When Bert’s death was confirmed Sarah Jane enlisted the help of The Red Cross to find details of Bert's death. Bert's file contains a number of statements from soldiers who were at the front with him. As Ethel was listed as Bertie aka John Williams' next of kin I wonder how Sarah had received news of his death.

It appears that Bert or Jack as he was known to fellow soldiers sustained a severe injury to his legs and was left in a shell hole by his mates, they retreated and when they returned he was nowhere to be seen. 


Ethel had received the devastating news by 19 February, 1918 when she wrote to the Army to see if any personal effects belonging to Bert had been found. Ethel whose handwriting was nothing like that in these letters and whose composition skills were poor must have had someone in the family write these two sad letters for her. 

 

I have visited the memorial in Wellingborough on which Bert Chatfield’s proper name is inscribed below that of his brother, Arthur John Chatfield

Wellingborough War Memorial

I have also travelled twice to France to visit the Australian Military Cemetery at Villers-Bretonneux and see the panel on which John Williams’ name is inscribed. Standing there on a winter's day when the biting wind was howling across the plains I shed a tear for Bert and Ethel and Sarah Jane and the thousands of young men who made the ultimate sacrifice for their countries. 

Villers-Bretonneux Cemetery, France
Hopefully it was some consolation to Sarah Jane that three of her sons returned from the front. 

Ethel was married at 15 and had lost two children and a husband by the time she was 18. The effect of these events on her must have been enormous. After the war The Chatfields asked Ethel and Billy to come and live with them in England but she declined. I presume that Ethel lived with her parents until she met her second husband, my grandfather Frank Duncan. She was blessed to have supportive parents and a strong family network to help her through these tough times.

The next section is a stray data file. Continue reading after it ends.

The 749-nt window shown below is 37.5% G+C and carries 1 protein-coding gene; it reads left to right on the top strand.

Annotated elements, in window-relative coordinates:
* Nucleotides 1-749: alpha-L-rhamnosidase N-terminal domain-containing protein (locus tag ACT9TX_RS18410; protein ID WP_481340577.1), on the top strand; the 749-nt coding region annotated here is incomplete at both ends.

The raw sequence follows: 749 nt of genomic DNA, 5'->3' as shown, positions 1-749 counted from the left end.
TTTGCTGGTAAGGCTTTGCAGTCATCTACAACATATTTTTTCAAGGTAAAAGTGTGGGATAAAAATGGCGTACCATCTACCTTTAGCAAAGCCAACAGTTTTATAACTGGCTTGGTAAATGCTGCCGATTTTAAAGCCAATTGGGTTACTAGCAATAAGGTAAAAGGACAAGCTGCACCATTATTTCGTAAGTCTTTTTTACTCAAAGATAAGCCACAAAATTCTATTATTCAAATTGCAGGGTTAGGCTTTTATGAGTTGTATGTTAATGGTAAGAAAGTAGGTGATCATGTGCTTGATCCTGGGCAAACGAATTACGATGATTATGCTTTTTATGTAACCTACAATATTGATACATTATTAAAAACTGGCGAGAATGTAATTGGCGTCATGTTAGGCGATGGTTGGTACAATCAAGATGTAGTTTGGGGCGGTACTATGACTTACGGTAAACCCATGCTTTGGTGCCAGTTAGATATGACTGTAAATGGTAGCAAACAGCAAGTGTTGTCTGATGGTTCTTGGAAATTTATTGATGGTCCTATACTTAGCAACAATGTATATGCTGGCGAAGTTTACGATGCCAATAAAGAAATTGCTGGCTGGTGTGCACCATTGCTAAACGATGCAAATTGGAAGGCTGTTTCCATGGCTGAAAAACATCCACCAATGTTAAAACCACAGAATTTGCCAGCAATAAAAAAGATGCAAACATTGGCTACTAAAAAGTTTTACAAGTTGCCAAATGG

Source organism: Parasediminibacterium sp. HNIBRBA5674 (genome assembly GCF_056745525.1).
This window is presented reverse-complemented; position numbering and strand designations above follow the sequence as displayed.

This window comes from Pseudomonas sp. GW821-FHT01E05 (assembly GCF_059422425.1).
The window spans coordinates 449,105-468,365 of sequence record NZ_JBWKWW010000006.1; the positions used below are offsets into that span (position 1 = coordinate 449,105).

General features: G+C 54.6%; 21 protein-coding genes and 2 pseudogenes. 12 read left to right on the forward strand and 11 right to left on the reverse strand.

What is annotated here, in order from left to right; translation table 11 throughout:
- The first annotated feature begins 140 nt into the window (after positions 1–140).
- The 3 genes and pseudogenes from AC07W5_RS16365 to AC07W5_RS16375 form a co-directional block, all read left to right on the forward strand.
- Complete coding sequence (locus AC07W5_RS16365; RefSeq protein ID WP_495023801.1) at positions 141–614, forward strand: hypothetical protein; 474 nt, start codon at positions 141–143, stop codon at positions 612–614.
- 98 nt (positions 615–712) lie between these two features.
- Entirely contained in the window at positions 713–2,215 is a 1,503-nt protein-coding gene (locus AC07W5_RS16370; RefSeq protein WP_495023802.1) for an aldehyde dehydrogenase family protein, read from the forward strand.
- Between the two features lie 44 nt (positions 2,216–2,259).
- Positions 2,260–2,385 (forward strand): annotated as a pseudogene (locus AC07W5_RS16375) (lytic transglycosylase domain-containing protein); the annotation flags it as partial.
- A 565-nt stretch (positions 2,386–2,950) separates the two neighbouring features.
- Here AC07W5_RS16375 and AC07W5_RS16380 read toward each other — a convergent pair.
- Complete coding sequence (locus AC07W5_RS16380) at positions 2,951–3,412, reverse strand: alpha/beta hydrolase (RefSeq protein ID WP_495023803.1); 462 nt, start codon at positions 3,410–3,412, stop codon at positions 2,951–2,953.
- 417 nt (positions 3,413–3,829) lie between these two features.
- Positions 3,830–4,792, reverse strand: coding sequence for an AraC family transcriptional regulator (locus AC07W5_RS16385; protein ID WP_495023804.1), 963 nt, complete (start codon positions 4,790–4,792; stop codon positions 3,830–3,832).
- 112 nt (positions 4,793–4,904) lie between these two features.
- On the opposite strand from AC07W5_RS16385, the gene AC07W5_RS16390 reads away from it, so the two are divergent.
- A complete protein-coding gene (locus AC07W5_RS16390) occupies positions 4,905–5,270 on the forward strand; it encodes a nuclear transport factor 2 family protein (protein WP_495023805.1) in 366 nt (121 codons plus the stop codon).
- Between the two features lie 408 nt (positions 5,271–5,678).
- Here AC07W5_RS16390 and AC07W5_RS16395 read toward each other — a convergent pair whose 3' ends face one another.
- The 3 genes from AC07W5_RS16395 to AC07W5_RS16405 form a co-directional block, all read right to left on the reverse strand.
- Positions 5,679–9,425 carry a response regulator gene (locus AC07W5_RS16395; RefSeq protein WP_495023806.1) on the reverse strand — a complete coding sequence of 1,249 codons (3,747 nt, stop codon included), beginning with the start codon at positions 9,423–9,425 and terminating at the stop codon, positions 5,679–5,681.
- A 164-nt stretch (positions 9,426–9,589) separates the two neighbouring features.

Lest we forget.

Thursday, November 8, 2018

I'm no artist but I can paint

One of my favourite DNA tools is DNA Painter which allows me to create pretty diagrams as I map my chromosomes.

I came away from the second day of SAG's Lost in DNA weekend with more ideas on how to use this nifty application. But that was not all, my notebook from Sunday's sessions is full of DNA gunnas (things I plan to do).

The day was opened by Heather Garnsey, the Society's Executive Officer. In opening the day Heather shared "Sophie's Story" which Heather said demonstrated that "Family History research was a lot easier before DNA".  Heather also did a marvellous job as MC on this second day. At the other end of the day Melissa Hulbert, SAG Vice-President, thanked all involved in the event and closed proceedings.

Some of the topics on this second day were more advanced than those given on Saturday and I noted down a few things to follow up and a few tasks to undertake:

  • I resolved to store the downloaded DNA downloads I have permission to control in a  organised manner and in a secure place.
  • I will explore "Family Projects" on FTDNA
  • I will subscribe to and explore Tier 1 utilities in Gedmatch this week
  • I have a sub with DNA Gedcom but haven't looked at Jworks - something else to explore
  • I learnt about Inferred Segments and painting them into DNAPainter